Wednesday, May 19, 2010

Hidden Blessings

Tomorrow (Thursday) and Friday is the Capital District Track and Field Championship. Of the athletes I coach, the boys 4 x 800 m relay team is running, along with two boys and a girl in the 800 m run, three in the 1600 m run, and two boys in the 3200 m run. A few weeks ago our 4 x 800 m relay team did something our school hasn't done in a while: won an invitational. The guys were ecstatic. They even invited me to go to dinner with them that evening at Buffalo Wild Wings in celebration!

Tomorrow marks the beginning of the end of the season. I doubt any of my athletes is going to run well enough to move on to the regional championship except for our 4 x 800 relay team and possibly one runner in the 800 m. The team is simply too small and inexperienced. And let's face it: urban black kids aren't into distance running. If we have a bad day tomorrow, drop a baton, step outside of a lane, or whatever--the season is over. If not, we'll probably fight it out for third or fourth place in our district and move on to race another week. I don't want it to end.

I'll be moving to a brand-new high school next year and coaching boys' cross country there. This week one of my runners, Maxwell, kept asking about possible reasons that might keep me from going to the new school. Today I gave out a sheet with a racing plan and pacing for their races. Maxwell's brother Markus said, "I'm going to put this on my wall. Someday I'll be able to show my kids and say that I ran for the best track coach in Richmond." Amid further protests against my departure, two sprinters, Michael and CJ, also were talking about how fifty years from now there will be a track (or at least an invitational meet) named after Coach Hall.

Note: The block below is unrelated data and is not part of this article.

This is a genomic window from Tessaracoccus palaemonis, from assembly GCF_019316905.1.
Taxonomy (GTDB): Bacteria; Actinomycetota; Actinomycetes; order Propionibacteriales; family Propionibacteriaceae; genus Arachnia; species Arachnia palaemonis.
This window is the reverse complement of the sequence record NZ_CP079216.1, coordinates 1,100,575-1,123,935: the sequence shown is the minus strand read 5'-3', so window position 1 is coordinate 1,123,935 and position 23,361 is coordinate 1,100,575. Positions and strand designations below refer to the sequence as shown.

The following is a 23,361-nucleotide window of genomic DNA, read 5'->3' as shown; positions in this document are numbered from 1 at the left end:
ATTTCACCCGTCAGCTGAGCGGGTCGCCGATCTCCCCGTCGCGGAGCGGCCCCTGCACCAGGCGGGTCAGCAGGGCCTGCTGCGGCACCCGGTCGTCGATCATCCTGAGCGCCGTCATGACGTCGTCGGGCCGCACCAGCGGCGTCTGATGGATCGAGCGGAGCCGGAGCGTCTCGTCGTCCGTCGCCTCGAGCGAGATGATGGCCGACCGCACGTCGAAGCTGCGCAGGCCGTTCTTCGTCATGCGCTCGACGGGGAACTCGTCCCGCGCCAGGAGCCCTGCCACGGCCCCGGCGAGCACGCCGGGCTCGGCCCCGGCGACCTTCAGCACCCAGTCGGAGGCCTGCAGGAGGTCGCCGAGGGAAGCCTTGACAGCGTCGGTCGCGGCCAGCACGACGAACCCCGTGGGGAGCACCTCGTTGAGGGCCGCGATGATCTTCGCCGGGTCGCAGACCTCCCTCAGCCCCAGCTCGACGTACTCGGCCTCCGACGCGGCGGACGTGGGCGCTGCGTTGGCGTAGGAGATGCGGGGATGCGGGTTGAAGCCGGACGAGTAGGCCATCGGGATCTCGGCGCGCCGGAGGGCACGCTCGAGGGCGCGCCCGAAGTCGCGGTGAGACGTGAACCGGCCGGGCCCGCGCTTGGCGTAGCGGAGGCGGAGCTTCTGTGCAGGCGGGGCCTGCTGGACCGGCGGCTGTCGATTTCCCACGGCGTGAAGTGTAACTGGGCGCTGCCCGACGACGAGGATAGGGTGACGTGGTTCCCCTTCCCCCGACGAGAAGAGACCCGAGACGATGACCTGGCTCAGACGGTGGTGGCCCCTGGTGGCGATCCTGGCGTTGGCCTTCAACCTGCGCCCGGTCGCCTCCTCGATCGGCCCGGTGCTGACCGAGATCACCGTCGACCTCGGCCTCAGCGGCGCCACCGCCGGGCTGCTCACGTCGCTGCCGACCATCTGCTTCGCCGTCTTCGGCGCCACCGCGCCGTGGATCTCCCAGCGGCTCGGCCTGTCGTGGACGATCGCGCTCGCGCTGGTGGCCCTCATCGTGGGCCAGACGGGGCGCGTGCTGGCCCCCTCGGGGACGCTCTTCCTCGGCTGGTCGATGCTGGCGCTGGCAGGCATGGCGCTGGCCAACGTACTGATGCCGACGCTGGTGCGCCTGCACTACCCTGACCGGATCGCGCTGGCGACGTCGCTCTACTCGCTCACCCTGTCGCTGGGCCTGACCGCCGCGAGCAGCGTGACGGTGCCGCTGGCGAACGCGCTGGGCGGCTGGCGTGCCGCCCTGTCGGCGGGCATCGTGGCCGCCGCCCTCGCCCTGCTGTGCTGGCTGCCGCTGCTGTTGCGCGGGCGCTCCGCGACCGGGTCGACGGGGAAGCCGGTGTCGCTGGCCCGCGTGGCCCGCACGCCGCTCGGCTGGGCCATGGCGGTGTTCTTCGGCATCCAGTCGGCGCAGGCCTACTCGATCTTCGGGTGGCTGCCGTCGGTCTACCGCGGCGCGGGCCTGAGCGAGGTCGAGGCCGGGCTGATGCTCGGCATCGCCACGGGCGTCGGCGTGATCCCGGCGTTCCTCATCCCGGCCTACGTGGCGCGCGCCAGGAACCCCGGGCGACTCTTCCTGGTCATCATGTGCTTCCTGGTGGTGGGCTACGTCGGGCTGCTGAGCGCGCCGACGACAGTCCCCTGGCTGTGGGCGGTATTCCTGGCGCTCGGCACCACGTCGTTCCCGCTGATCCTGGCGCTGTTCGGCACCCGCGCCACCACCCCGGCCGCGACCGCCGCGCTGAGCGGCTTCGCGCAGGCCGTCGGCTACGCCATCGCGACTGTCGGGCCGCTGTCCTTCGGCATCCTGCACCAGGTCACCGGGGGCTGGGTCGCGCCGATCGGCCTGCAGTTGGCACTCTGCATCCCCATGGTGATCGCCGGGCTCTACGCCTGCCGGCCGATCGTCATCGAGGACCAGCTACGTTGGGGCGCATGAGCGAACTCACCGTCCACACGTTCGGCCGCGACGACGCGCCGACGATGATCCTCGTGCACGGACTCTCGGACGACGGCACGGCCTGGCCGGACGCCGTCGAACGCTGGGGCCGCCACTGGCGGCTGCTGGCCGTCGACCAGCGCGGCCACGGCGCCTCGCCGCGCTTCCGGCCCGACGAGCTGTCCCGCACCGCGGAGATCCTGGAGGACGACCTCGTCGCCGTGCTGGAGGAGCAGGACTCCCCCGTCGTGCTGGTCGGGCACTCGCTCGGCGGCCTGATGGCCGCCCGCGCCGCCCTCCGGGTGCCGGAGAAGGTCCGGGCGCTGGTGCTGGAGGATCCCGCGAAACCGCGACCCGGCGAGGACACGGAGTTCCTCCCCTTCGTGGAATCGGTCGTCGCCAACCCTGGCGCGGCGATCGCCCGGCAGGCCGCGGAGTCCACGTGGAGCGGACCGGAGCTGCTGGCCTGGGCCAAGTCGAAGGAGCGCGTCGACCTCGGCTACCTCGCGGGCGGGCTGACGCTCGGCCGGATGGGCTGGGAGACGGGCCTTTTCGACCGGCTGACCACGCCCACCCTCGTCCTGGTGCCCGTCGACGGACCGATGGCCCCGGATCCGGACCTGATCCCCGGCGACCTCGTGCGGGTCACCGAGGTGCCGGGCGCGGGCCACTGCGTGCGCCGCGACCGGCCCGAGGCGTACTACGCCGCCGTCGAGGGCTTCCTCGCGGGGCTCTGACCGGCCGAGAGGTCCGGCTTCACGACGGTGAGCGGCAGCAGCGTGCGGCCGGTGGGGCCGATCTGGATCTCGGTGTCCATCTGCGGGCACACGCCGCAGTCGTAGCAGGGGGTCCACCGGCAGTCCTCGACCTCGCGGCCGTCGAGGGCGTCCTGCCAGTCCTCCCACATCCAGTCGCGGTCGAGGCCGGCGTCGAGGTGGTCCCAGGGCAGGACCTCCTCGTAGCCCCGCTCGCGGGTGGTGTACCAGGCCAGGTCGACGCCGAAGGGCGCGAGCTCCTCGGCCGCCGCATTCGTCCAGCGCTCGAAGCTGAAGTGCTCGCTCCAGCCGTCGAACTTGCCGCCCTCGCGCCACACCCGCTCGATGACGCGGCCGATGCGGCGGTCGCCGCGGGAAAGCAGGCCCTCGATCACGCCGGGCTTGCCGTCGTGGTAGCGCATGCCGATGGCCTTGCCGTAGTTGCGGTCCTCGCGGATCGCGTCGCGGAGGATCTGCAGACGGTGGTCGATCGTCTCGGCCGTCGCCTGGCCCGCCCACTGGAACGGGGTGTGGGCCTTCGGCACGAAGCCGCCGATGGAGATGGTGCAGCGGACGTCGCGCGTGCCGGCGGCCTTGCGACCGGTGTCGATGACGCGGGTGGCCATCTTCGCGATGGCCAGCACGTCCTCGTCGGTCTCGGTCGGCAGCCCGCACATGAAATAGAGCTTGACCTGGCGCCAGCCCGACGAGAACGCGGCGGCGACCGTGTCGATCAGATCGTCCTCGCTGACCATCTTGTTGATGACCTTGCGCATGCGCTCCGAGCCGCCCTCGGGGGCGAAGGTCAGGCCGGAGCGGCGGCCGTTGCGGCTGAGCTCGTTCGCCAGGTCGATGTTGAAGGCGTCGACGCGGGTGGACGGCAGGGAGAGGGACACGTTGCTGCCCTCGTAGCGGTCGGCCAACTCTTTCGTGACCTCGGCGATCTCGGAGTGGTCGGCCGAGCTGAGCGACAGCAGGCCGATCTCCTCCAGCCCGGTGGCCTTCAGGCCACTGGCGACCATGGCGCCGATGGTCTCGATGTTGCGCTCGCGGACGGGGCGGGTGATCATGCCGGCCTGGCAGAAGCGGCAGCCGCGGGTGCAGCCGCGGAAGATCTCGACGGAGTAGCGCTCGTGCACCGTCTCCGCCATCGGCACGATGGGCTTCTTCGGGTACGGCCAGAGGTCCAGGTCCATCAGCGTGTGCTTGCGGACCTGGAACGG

Coaching track has really been a bright spot in an otherwise frustrating, fatiguing, and futile year of teaching. It has been really cool being able to connect with my athletes, encourage them, and see them achieve more success in middle- and long-distance events than we've had in several years. (Our sprinters and horizontal jumpers, however, perenially top the district and have competed at the prestigious Penn Relays.) Some runners ask me to pray for them before races. If it weren't for track, I think I would've had a difficult time finding much to thank God for about this past year. But every day I look forward to leaving my classroom, grabbing my notebook and stopwatch, and getting outside. It's a surprise gift from God for which I'm really grateful, a beautiful flower growing up from a cracked desert floor.

Now let's go Warriors! Behold the green and gold!

1 comment:

Halfmom said...

I have been very grateful for this clear gift of God in your life. I also am very proud that you can see it as such in the midst of a tough year.

Sometimes you pour ointment out as an offering on feet and God deems it an act of love. Keep on pouring yourself into them in each way you get a chance - some trees are apples and you can see the results in short time. Some trees are macadamias and you must wait many years before you see the fruit. But, you will reap in kind and due measure for what you sow!